Gear Review: EarthQuaker Aqueduct Tremolo Pedal

By Tobi Parks

When I first got word I’d be reviewing the newest EarthQuaker Devices pedal, I was beyond excited.  I have 3 EarthQuaker pedals on my board already as they are one of my favorite manufacturers. Not only is every pedal handmade, but the EarthQuaker team is creative, artist friendly, and truly a one-of-a-kind operation.  Needless to say, I couldn’t wait to find out what I was getting!!!

Then, I found out I was reviewing a vibrato pedal…and my heart sank a little.  I love EarthQuaker pedals, so I was expecting something unique, but the Aqueduct is a vibrato pedal. How crazy could it be?  Oh, how wrong I was!

When first plugging in the Aqueduct, I knew from its initial sounds I was not dealing with a “standard” vibrato pedal.  The Aqueduct has compiled a diverse range of sounds in only 3 controls: Rate, Depth, and the Wave Selector. With 8 modulation modes, you can go from traditional vibrato to otherworldly sounds with a few minor adjustments. Sine, Triangle, Ramp, and Square modes offer pitch modulation that adds subtle textures; The Envelope settings – Depth, Rate, and Pitch- allow you to modulate those features by how hard you strike the strings; and the Random mode couldn’t be a more apt description.  On lower settings there is a “warped record” sound, but increasing the Depth lends itself to insane pitch bends.

The simplicity of the pedal allows for quick and easy experimentation for pedal novices to create unique sounds that fit most any style.  Even though navigation is simple, it does not disappoint the true pedal geek. Those that spend enough time playing with the Aqueduct can really expand the pedal’s tonal qualities to include chorus, flange, and tactile tremolo bar-like pitch bends.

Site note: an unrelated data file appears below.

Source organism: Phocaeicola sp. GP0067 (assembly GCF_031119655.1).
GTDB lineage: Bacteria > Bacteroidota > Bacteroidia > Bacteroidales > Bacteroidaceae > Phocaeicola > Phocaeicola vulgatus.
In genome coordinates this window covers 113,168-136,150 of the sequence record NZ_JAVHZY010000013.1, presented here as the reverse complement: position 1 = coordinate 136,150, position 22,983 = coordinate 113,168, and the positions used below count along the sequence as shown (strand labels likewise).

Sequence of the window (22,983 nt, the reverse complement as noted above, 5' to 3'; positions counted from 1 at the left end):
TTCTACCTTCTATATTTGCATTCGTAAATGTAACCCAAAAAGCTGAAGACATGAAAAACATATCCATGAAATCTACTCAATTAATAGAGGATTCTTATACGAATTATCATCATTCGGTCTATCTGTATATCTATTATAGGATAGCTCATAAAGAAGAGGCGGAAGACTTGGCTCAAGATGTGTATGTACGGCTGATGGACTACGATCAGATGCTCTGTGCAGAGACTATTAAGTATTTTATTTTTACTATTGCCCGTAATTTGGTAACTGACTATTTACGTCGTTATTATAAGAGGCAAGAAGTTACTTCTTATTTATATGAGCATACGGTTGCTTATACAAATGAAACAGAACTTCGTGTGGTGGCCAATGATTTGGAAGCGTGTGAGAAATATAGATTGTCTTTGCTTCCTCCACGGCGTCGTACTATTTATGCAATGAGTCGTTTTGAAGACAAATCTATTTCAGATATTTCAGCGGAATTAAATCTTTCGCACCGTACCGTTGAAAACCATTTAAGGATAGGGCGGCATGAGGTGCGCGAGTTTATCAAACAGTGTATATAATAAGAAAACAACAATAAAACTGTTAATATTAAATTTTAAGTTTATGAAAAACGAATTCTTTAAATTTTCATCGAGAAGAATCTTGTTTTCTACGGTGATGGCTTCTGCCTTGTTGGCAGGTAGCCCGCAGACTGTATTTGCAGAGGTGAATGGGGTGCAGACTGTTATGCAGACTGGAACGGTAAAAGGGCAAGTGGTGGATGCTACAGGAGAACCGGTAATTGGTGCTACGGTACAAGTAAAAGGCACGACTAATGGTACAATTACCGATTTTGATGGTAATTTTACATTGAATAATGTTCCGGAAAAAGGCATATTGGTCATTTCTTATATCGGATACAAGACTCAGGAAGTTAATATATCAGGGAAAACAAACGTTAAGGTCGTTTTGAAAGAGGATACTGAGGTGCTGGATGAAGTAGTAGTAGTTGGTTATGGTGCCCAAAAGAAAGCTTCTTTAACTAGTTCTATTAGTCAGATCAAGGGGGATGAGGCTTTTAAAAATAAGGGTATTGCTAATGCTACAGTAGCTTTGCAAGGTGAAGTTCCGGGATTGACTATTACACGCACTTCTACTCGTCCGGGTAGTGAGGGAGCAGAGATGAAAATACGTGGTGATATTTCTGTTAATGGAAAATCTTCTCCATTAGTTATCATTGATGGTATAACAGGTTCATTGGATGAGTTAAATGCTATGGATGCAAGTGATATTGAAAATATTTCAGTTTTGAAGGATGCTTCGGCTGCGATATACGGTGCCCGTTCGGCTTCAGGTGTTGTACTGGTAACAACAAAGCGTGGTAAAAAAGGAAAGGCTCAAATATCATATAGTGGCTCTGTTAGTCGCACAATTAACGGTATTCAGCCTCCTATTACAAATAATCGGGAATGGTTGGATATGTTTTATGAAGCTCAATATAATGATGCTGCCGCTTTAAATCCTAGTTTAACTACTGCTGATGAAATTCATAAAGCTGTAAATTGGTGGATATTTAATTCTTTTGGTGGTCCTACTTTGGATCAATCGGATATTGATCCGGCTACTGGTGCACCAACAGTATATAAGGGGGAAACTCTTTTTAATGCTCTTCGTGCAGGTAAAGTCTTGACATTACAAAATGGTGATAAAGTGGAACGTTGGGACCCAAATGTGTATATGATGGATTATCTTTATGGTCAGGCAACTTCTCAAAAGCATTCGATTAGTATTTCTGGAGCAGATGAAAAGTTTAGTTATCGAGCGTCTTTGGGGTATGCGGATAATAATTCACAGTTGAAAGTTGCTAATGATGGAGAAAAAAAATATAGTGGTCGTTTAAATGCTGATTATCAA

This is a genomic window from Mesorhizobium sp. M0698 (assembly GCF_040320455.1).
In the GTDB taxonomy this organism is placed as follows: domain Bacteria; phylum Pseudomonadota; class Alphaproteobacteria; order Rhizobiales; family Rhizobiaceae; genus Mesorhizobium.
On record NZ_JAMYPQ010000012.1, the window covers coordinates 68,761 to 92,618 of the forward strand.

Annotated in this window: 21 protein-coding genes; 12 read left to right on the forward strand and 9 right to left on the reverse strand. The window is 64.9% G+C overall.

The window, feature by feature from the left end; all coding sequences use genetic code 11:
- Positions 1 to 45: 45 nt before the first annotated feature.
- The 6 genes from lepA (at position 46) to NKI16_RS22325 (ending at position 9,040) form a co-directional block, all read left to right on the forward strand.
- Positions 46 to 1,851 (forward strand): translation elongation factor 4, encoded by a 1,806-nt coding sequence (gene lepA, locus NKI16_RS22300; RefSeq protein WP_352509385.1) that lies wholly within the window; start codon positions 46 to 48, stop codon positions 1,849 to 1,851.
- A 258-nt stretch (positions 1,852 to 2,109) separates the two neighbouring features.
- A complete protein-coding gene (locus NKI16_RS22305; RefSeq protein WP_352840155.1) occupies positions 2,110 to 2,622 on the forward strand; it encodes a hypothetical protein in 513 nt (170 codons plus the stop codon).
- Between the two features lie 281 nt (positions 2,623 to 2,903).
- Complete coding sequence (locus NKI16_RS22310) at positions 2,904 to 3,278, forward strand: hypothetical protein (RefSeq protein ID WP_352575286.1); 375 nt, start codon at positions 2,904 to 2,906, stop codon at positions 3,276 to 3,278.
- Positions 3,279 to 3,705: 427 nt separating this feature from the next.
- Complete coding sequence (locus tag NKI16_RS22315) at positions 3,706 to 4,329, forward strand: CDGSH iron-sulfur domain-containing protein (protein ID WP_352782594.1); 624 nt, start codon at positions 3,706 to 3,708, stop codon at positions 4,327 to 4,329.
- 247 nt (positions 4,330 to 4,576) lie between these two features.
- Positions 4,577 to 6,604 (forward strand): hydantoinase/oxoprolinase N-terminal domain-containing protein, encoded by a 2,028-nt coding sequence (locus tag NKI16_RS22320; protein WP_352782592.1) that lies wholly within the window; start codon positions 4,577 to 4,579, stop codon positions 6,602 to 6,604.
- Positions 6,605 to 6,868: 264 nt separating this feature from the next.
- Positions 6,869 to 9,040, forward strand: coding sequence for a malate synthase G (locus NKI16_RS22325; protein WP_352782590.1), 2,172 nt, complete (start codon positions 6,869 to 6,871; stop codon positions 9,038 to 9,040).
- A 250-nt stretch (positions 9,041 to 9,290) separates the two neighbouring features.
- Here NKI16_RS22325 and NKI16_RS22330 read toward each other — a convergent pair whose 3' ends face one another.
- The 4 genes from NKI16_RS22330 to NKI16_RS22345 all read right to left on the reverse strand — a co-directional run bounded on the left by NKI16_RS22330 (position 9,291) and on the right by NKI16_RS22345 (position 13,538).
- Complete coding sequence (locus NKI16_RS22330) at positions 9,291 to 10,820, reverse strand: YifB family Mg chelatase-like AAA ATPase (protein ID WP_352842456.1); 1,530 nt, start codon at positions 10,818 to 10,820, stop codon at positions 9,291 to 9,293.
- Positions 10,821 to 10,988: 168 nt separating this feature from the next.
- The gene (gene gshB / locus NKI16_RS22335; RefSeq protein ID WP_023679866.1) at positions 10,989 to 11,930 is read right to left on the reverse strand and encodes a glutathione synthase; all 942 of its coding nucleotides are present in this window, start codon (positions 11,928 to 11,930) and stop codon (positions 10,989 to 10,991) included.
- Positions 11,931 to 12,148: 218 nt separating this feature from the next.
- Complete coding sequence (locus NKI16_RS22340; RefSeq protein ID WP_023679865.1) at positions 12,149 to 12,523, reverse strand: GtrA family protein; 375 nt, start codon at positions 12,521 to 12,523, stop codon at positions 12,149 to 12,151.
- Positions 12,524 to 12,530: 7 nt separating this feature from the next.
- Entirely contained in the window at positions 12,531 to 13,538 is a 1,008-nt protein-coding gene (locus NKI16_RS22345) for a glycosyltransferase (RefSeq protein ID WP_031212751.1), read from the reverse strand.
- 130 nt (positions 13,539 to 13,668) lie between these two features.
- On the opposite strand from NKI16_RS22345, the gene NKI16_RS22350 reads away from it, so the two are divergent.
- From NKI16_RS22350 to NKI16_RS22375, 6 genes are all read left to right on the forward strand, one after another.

One of my favorite features is EarthQuaker Devices’ proprietary Flex-Switch feature; allowing users to press and hold the footswitch for momentary bursts of effected sound.  Pretty convenient if you’re looking for cool bursts, blips, and synth-like stabs without sloppy double clicking.

The only potential drawback of the Aqueduct is its True Bypass technology.  Many folks love this technology as the signal bypasses the pedals circuitry in the off position for a true, unaltered signal.  For some, the buffering provided by pedals without True Bypass helps condition the signal allowing it to flow through longer chains without degradation.  This is really based on a player’s taste and preference. I use 10 pedals on my most robust board and didn’t have issues when integrating the Aqueduct.

I have already integrated the Aqueduct on a number of different applications on both guitar and bass.  Even though I was initially skeptical, the Aqueduct is simply one of the most versatile and easy to use “vibrato” (quotes because it’s so much more than that) pedals on the market.  EarthQuaker Devices has come through again with a pedal that can be used in both traditional and experimental settings with just a few knob twists. True to form, EarthQuaker Devices has released another pedal that has exceeded my expectations.


Tobi Parks is a composer, bass player, and music business entrepreneur.  She’s been in a number of bands including the bands Bambi, The Cliks, The Star Death, Is That You?, and Grandpa’s Ghost.  As a solo performer and session player, she has worked with Cyndi Lauper, Margaret Cho, Darin Gray, Tim Garrigan, Keith Rowe, Mark Shippy, and video artist James Fotopoulos among others.  She has composed for both television and film. She currently plays with the indie chanteuse Lily DeTaeye and is the founder and Executive Director of Station 1 Records, a non-profit artist entrepreneurship and development organization.


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